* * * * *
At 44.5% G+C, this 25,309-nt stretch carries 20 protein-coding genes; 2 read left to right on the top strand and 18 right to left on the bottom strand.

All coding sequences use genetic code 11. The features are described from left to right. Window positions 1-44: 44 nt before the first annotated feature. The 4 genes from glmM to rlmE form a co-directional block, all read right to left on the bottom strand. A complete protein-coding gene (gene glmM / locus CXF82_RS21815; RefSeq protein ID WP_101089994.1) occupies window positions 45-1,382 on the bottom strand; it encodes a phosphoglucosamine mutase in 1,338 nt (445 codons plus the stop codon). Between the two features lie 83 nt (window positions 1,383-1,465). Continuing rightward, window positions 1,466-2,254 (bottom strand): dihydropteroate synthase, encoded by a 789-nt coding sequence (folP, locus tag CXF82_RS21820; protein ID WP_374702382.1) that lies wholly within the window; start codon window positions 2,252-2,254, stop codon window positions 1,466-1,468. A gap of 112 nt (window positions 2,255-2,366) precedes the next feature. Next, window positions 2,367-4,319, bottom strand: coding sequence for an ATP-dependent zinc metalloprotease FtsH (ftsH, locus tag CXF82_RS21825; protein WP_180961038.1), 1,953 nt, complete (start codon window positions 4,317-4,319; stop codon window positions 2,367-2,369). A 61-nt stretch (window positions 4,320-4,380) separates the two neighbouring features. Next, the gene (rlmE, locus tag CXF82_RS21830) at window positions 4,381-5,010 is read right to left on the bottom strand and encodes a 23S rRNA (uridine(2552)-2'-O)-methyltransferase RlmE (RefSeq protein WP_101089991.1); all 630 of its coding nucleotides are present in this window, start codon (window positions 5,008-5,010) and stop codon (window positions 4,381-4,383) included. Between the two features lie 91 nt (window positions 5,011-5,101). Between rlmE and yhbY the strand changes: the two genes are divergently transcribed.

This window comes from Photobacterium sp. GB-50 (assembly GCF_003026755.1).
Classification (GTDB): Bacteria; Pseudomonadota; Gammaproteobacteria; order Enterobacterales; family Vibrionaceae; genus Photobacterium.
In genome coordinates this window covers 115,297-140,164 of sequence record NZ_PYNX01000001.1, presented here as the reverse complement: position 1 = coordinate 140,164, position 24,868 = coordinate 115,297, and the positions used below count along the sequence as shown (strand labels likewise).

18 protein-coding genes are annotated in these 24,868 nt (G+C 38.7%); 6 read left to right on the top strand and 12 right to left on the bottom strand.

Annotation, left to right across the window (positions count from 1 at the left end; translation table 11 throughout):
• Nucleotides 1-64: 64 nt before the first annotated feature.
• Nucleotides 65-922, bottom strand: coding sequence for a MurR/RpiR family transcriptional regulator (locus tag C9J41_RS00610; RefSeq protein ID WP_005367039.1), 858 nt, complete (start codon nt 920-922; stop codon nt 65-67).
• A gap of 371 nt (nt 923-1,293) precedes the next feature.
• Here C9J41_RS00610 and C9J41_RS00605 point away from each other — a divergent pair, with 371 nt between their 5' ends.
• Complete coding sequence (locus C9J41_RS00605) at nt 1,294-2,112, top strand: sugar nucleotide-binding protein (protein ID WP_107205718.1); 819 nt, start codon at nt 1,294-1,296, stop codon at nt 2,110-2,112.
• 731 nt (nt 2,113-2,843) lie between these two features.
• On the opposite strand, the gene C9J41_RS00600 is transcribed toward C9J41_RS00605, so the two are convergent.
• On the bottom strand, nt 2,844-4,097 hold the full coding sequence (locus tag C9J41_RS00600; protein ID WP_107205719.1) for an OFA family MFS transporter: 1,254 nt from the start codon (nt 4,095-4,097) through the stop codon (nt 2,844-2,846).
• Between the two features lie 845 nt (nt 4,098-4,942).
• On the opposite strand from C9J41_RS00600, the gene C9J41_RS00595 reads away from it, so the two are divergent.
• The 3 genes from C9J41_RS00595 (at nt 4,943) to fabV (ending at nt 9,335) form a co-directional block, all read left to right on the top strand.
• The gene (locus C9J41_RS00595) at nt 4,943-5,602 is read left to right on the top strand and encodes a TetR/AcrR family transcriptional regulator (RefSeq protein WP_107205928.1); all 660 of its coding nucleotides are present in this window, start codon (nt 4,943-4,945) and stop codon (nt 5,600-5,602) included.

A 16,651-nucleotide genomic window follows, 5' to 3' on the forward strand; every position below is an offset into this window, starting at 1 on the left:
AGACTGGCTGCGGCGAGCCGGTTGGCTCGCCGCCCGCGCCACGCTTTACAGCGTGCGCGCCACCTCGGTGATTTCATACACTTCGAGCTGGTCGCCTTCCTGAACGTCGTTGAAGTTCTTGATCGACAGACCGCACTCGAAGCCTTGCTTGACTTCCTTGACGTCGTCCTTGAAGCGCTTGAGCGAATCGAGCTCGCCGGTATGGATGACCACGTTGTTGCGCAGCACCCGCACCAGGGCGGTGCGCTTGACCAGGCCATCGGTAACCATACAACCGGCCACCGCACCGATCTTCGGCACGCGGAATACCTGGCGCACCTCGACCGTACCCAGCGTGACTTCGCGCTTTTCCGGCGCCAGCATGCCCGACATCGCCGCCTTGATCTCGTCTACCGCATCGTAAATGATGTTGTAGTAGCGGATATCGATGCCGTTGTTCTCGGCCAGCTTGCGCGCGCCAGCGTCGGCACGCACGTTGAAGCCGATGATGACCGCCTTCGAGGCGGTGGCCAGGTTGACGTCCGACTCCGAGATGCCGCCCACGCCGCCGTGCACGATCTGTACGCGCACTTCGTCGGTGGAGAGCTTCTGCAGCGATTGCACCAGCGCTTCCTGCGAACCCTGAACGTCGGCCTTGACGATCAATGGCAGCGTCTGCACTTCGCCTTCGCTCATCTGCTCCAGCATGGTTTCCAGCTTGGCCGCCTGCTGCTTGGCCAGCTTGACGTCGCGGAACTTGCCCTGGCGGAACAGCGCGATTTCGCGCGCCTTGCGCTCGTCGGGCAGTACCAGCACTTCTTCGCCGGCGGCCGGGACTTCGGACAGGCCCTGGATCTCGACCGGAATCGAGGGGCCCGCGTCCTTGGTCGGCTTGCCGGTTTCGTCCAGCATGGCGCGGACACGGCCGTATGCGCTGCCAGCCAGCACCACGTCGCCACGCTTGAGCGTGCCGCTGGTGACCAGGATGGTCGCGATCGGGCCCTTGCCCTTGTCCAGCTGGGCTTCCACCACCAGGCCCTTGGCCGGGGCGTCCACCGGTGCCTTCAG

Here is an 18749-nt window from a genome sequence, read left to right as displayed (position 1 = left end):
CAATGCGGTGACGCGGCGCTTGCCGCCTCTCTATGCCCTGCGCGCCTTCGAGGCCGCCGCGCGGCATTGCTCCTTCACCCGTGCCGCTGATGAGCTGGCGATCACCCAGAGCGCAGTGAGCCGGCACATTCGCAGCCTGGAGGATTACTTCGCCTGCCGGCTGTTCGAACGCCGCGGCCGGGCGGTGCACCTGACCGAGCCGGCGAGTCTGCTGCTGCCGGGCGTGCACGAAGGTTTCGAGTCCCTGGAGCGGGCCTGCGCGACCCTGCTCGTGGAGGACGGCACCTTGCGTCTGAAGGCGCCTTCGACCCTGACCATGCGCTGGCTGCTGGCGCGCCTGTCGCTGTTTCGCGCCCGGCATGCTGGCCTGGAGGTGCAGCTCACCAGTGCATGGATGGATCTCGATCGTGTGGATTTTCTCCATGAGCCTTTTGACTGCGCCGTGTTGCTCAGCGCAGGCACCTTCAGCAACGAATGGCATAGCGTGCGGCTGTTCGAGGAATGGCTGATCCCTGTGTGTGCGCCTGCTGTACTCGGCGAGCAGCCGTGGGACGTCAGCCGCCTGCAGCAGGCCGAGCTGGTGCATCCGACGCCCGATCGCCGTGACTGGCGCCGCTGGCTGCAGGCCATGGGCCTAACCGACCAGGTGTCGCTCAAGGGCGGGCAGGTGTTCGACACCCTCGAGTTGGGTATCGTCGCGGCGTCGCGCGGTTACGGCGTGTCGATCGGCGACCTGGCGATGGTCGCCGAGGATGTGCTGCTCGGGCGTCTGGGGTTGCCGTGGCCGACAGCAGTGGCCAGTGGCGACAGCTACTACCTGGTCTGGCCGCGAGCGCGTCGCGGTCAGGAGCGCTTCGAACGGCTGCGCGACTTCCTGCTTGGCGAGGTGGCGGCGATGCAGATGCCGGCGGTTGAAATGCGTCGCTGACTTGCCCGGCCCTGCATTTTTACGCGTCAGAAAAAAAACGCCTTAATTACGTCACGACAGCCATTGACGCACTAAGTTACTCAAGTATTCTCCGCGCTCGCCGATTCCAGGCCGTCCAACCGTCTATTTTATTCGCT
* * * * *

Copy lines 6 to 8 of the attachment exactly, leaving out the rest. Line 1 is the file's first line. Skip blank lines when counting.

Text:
18 protein-coding genes are annotated in these 24,868 nt (G+C 38.7%); 6 read left to right on the top strand and 12 right to left on the bottom strand.

Annotation, left to right across the window (positions count from 1 at the left end; translation table 11 throughout):
• Nucleotides 1-64: 64 nt before the first annotated feature.